Here at Rehab and Revive, we like to work on the whole chain of movement beginning with proper ribcage alignment. Addressing the hip and pelvis' ability to extend and rotate during repetitive motions like walking also play a key role in the body's mechanics. There are times when the shoulder is off-axis and causing compensations, so that will have to be addressed with manual therapy.


Taping the shoulder to give it a little support doesn't hurt either.


In some cases, if we catch it before the freezing process worsens, myofascial work can speed up the healing and recovery.


Although quite popular, try to avoid Codman's pendulum exercises (holding a weight and dangling your shoulder, in theory, to help stretch the tight capsule). We have rarely found it to be beneficial for those suffering from Adhesive Capsulitis.


We also like to work the muscles that surround the shoulder blade, such as your rhomboids, to help ease the pain symptoms and redistribute the stress when trying to use the arm.



Below are three of my favorite exercises for patients with frozen shoulder!



Scapular or shoulder blade clocks is one of my all-time favorite shoulder exercises. This exercise keeps the rhomboid muscles healthy for shoulder movement which is oh so important because it comprises 1/3 of your shoulder's motion.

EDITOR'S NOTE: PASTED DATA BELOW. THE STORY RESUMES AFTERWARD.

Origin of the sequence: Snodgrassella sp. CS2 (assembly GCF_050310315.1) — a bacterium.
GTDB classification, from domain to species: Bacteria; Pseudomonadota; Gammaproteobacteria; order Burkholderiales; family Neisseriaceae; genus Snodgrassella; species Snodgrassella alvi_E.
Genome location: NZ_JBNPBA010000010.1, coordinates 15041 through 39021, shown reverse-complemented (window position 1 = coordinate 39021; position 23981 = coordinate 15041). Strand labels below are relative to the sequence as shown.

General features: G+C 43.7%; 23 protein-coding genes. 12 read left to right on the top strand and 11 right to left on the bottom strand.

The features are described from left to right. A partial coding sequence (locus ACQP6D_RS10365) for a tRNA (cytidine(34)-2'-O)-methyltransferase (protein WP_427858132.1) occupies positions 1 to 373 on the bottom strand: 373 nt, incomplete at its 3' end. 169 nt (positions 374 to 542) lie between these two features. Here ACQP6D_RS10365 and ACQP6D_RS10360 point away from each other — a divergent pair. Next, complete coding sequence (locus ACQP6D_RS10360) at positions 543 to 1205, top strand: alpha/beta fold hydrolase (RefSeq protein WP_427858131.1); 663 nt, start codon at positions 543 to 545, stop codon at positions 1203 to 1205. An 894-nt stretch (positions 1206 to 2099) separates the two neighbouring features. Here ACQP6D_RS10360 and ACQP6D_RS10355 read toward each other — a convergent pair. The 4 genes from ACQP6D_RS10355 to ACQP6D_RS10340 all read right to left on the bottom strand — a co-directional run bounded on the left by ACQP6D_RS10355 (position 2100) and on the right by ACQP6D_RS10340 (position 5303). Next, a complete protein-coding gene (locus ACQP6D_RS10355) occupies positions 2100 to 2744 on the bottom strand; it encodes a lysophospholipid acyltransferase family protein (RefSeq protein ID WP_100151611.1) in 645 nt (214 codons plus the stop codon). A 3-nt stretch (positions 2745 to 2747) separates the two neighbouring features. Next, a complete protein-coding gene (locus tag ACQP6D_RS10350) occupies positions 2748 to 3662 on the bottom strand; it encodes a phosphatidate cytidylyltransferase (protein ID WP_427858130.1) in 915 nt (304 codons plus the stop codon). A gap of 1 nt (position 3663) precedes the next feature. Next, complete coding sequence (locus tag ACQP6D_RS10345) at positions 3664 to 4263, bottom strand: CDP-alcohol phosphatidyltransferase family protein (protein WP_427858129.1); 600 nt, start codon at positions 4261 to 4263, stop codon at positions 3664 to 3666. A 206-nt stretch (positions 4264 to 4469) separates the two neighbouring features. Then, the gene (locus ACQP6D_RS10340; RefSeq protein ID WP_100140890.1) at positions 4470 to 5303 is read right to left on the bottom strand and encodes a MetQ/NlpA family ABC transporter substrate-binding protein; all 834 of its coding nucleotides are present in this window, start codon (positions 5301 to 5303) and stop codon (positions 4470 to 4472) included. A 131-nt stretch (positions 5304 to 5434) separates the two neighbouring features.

Gently and lightly freeing up your shoulder capsule, specifically, your superior capsule (pictured below), is a great way to get motion. I'd recommend doing this one gently, but if you can get it decompressed, then this could be one of the pivotal exercises to unfreeze your shoulder.




Working on strength, stability and keeping the rotator cuff muscles healthy is one way to help provide solid, safe and stable motion. The cuff's job is often confused with helping rotation. We believe at Rehab and Revie that it is meant to pull the shoulder head closer to allow for an efficient motion and, essentially, become a hammock to keep the shoulder head in place. So work this out carefully and fuel the fire to a clean shoulder motion.


Finally, there is always rest. You can try resting the affected shoulder. But if you've rested it for more than a week and you feel it getting worse, then it's probably in need of something more. I always recommend going to schedule with your trusted physical therapist to get evaluated. If you find your shoulder is getting worse and you are losing more and more range, you may have yourself an angry shoulder capsule.


Also, these are just a few of my favorite exercises for my patients suffering from frozen shoulder pain. No single program works for everyone, so even if these don't work for you, there may be many others that do!


Remember, we can and we will get better together!

Dr. Justin C. Lin

CONTACT

US

Tel. (714) 900-3880

Fax: (714) 731-0932

14661 Myford Road, Suite C 
Tustin, CA 92780

VISIT

US

Appointment Hours:

Monday: 10:30 - 7:15

Tuesday: 9:00 - 5:45 

Wednesday: Closed

Thursday: 9:00-7:15

Friday: 9:00 - 5:45

 

Phone Hours:

Monday: 10:30 - 6:45

Tuesday: 9:00 - 5:15 

Wednesday: Closed

Thursday: 9:00-6:45

Friday: 9:00 - 5:15

我們說中文

 

Call for Saturday Availability!

Closed each day between 12:45 and 1:45 for lunch

  • YouTube Social  Icon
  • Yelp Social Icon
  • Facebook Social Icon
  • Instagram Social Icon
  • Snapchat Social Icon
  • Pinterest Social Icon
  • Twitter Social Icon
  • Google+ Social Icon

TELL

US